Eight Indigenous researcher-consultants, most of them from east Arnhem Land have thrown light on research issues associated with working between two knowledge systems.
The researchers took part in a public seminar at Charles Darwin University recently which focused on Aboriginal knowledge and collaborative research, and approaches to achieving community support and engagement.
The seminar was hosted by the School of Australian Indigenous Knowledge Systems and the School of Education.
All members of the panel agreed on the need for consultation and negotiation with Aboriginal elders as well as the community as a whole in any research venture.
Indigenous researcher Associate Professor Terry Dunbar, of the School of Education, said that reaching agreement was one of constant negotiation.
“You can do it up front and think it’s finished, but it’s not,” she said.
“Seeking agreement is generally a continual process throughout the project. You have to take time with relationship-building, and with research.
“I may be Aboriginal but that doesn’t mean I have the right to examine someone else’s country. I need to seek their permission and do it in a respectful way,” she said.
Elaine Lawurrpa, who has worked with Terry on a number of consultancy projects, said she believed that one of the most important ways a researcher could build relationships was to feed back to the community the findings of their research.
“Feedback gives the community knowledge,” she said.
Knowledge, particularly knowledge about themselves, empowered the community.
Indigenous communities were frustrated with traditional academic approaches.
“(Instead) give us all the information and tell us what is really going on.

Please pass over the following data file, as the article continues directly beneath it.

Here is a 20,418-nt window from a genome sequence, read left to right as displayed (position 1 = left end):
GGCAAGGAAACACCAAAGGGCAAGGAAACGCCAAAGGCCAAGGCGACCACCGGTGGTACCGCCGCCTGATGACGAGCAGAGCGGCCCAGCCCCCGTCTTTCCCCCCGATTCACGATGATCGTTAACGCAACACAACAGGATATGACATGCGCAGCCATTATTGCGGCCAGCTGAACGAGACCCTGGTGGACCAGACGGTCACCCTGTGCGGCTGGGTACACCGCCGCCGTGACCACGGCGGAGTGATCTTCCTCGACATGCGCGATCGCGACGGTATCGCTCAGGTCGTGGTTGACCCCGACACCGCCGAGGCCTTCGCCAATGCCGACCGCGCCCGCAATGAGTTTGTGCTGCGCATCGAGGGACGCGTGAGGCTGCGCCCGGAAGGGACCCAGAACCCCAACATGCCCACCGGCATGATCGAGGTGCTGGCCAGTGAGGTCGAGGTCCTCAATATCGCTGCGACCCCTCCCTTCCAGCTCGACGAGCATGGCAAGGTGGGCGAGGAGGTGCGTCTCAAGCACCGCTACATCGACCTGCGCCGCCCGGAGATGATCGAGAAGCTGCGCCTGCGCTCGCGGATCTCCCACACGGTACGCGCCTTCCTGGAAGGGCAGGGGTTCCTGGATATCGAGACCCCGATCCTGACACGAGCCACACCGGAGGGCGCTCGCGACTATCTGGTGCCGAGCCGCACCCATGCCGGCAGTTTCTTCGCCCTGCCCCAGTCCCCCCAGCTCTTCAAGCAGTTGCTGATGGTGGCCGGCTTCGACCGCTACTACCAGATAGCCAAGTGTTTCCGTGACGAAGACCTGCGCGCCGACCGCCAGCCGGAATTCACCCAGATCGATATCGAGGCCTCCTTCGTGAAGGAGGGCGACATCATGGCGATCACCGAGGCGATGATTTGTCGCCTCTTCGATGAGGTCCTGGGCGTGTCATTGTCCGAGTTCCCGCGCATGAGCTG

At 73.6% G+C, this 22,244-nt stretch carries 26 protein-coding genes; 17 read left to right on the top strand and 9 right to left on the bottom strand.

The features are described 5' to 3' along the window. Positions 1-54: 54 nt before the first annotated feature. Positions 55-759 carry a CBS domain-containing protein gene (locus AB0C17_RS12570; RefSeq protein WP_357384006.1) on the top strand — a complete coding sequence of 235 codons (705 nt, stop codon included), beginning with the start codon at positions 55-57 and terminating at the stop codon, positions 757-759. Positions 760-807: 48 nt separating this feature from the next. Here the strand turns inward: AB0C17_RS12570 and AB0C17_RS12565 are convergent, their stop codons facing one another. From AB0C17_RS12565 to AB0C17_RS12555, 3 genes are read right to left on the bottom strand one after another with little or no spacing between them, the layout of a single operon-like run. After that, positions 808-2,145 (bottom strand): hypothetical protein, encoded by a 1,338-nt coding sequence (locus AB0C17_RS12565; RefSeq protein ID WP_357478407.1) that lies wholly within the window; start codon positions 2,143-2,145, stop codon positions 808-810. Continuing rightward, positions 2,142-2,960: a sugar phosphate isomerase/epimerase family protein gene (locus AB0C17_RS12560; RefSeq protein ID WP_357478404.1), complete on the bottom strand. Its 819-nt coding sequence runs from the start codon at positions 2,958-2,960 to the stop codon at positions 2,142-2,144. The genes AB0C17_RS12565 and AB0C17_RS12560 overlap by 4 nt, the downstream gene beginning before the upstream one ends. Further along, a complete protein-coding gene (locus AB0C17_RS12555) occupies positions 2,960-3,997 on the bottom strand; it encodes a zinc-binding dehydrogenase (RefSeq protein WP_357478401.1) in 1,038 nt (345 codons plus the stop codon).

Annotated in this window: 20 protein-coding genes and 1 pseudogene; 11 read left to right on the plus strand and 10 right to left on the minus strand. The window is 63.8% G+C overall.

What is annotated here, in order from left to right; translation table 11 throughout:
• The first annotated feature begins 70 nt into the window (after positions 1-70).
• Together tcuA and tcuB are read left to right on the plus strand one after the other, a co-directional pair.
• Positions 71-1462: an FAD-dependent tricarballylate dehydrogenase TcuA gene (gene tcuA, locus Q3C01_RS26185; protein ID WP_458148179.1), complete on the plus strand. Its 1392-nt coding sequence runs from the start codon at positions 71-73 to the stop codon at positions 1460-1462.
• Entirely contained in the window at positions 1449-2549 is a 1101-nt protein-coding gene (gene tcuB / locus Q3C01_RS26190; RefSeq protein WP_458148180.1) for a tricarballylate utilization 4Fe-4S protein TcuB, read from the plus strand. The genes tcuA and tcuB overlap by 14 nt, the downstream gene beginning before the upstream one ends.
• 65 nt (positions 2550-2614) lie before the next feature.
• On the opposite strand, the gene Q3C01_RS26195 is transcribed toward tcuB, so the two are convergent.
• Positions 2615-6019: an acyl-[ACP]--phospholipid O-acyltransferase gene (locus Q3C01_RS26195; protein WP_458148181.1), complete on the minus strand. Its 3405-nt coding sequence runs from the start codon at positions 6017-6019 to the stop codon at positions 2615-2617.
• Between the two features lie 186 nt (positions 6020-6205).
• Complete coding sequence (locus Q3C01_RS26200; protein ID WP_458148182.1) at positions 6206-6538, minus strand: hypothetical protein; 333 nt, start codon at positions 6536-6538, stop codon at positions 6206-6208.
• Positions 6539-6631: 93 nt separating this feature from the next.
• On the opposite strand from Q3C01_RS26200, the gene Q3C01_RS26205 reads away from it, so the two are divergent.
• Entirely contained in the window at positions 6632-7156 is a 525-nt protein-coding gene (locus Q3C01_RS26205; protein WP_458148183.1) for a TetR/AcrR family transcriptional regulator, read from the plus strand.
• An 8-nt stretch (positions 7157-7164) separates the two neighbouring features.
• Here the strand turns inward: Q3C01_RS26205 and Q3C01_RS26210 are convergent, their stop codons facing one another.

“It shows respect to share this knowledge,” she said.
While the importance of respect was acknowledged by everyone at the discussion, it was revealed that the Aboriginal concept of respect differed from non-Indigenous people’s notions in fundamental ways.
The panel agreed that researchers should be willing to share their own stories if they expected others to share theirs.
Associate Professor Helen Verran, of the University of Melbourne, who was in the audience, revealed her experiences of conducting research in remote communities.
Dr Verran is collaborating with CDU on an ARC linkage project investigating Indigenous knowledge and resource management in northern Australia.
She spoke about how she discovered that learning and accepting the respect of the people of the community as a ”learner” was an important step in gaining respect and trust within Indigenous communities.
She said that when she first came to conduct her research, the people in the community already knew and respected her as a researcher and educator, but they needed time to respect her as a ”learner” and to see also that she respected herself as a “learner” before they came to really trust her.
“It’s not as important as we might think to show respect for others, but it’s crucial to respect ourselves as a ‘learner’,” Dr Verran said. “By doing this, we show respect for everyone.”